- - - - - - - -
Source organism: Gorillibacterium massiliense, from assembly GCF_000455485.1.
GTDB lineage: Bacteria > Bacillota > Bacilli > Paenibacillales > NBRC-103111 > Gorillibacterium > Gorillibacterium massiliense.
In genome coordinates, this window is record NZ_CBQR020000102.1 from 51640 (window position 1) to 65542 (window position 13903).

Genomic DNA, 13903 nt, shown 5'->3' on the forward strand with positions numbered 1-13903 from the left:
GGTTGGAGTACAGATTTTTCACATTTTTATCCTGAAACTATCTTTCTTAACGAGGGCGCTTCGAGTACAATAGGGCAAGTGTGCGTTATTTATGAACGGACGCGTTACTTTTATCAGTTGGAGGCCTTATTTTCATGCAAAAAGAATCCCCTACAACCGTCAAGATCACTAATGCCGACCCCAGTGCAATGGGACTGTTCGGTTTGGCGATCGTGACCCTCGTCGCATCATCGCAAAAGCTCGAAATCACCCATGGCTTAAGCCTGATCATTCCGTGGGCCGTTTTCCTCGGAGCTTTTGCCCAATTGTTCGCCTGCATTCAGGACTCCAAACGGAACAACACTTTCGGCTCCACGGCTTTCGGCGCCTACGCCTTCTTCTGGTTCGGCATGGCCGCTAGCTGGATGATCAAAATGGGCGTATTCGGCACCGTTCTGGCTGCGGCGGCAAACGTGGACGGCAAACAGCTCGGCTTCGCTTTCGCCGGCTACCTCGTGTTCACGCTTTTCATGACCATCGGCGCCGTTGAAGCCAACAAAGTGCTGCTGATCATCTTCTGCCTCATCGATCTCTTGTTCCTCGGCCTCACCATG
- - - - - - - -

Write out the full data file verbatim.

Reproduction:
Source organism: Gorillibacterium massiliense, from assembly GCF_000455485.1.
GTDB lineage: Bacteria > Bacillota > Bacilli > Paenibacillales > NBRC-103111 > Gorillibacterium > Gorillibacterium massiliense.
In genome coordinates, this window is record NZ_CBQR020000102.1 from 51640 (window position 1) to 65542 (window position 13903).

Genomic DNA, 13903 nt, shown 5'->3' on the forward strand with positions numbered 1-13903 from the left:
GGTTGGAGTACAGATTTTTCACATTTTTATCCTGAAACTATCTTTCTTAACGAGGGCGCTTCGAGTACAATAGGGCAAGTGTGCGTTATTTATGAACGGACGCGTTACTTTTATCAGTTGGAGGCCTTATTTTCATGCAAAAAGAATCCCCTACAACCGTCAAGATCACTAATGCCGACCCCAGTGCAATGGGACTGTTCGGTTTGGCGATCGTGACCCTCGTCGCATCATCGCAAAAGCTCGAAATCACCCATGGCTTAAGCCTGATCATTCCGTGGGCCGTTTTCCTCGGAGCTTTTGCCCAATTGTTCGCCTGCATTCAGGACTCCAAACGGAACAACACTTTCGGCTCCACGGCTTTCGGCGCCTACGCCTTCTTCTGGTTCGGCATGGCCGCTAGCTGGATGATCAAAATGGGCGTATTCGGCACCGTTCTGGCTGCGGCGGCAAACGTGGACGGCAAACAGCTCGGCTTCGCTTTCGCCGGCTACCTCGTGTTCACGCTTTTCATGACCATCGGCGCCGTTGAAGCCAACAAAGTGCTGCTGATCATCTTCTGCCTCATCGATCTCTTGTTCCTCGGCCTCACCATG